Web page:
WASHINGTON (Reuters) - The U.S. Federal Reserve continued its quiet battle to keep a firm grip on its policy rate on Wednesday by again narrowing the gap between the effective ceiling and floor that keeps it contained.
The technical adjustment, announced after the end of a two-day policy meeting, was the second in six months in response to uncooperative overnight lending markets, where dwindling bank reserves and a rush of newly-issued U.S. Treasuries have made it difficult for the Fed to keep its key federal funds rate well within the policy range.
As expected, the U.S. central bank raised its key overnight lending rate by a quarter of a percentage point to a range of 2.25 percent to 2.50 percent. But within that range, the Fed set the interest it pays banks on excess reserves, known as IOER, at 2.40 percent, acting as an effective ceiling for the policy rate.
IOER was intended to mark the upper end of the policy range as the Fed gradually lifted rates from near zero beginning in December 2015.
But since about a year ago, as the Fed simultaneously began reducing its bond holdings, the fed funds policy rate started drifting away from the center of the range toward the upper limit, causing some Fed officials to worry that it would break out. (Fed's bond holdings and bank excess reserves: tmsnrt.rs/2Jh0PPN )
So in June, as it continued to tighten policy, the Fed set IOER 0.05 percent lower than the upper limit to create a buffer. It proved, however, to be a short-term fix: In October, the fed funds rate again drifted up and traded consistently at the IOER rate, setting the stage for another adjustment.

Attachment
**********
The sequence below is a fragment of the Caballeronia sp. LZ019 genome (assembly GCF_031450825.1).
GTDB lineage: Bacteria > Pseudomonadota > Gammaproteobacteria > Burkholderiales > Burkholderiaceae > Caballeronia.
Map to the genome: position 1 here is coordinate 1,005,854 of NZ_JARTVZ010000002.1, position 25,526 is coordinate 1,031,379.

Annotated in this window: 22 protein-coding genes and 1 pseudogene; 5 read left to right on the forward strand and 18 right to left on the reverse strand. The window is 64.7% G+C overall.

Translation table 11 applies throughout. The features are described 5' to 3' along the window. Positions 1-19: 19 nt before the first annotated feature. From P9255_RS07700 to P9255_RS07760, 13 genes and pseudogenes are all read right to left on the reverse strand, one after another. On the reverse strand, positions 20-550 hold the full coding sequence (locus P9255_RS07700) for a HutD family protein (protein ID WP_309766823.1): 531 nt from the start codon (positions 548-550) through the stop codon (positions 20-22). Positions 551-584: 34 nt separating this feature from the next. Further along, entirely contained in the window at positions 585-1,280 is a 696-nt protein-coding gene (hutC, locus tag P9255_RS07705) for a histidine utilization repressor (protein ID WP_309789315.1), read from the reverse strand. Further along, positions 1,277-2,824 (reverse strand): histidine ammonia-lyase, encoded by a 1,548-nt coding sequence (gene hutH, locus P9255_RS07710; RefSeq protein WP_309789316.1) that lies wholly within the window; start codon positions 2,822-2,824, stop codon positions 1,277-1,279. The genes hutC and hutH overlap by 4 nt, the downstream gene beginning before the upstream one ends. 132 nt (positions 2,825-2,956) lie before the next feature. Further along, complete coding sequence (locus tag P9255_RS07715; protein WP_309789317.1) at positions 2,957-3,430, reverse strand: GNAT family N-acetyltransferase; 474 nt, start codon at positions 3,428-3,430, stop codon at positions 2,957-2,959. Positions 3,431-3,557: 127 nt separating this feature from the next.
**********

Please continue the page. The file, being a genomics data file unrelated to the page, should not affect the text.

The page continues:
At the Nov. 7-8 policy meeting, Fed Chairman Jerome Powell told his colleagues on the rate-setting Federal Open Market Committee he was open to the move, according to minutes which noted that “there remained some risk that it could continue to drift higher before the Committee’s next meeting.”
The Fed hopes the tweaks discourage banks from borrowing reserves at the lower fed funds rate and profiting on the higher IOER by leaving the reserves at the central bank. The goal is to encourage banks to lend rather than playing the rate arbitrage.
If the fed funds rate continues to drift higher, forcing the Fed’s hand again in 2019, some analysts think the central bank could opt to halt its portfolio trimming earlier than expected. That could permanently leave the Fed with more assets and effectively a more accommodative stance.
Reporting by Jonathan Spicer; Editing by Paul Simao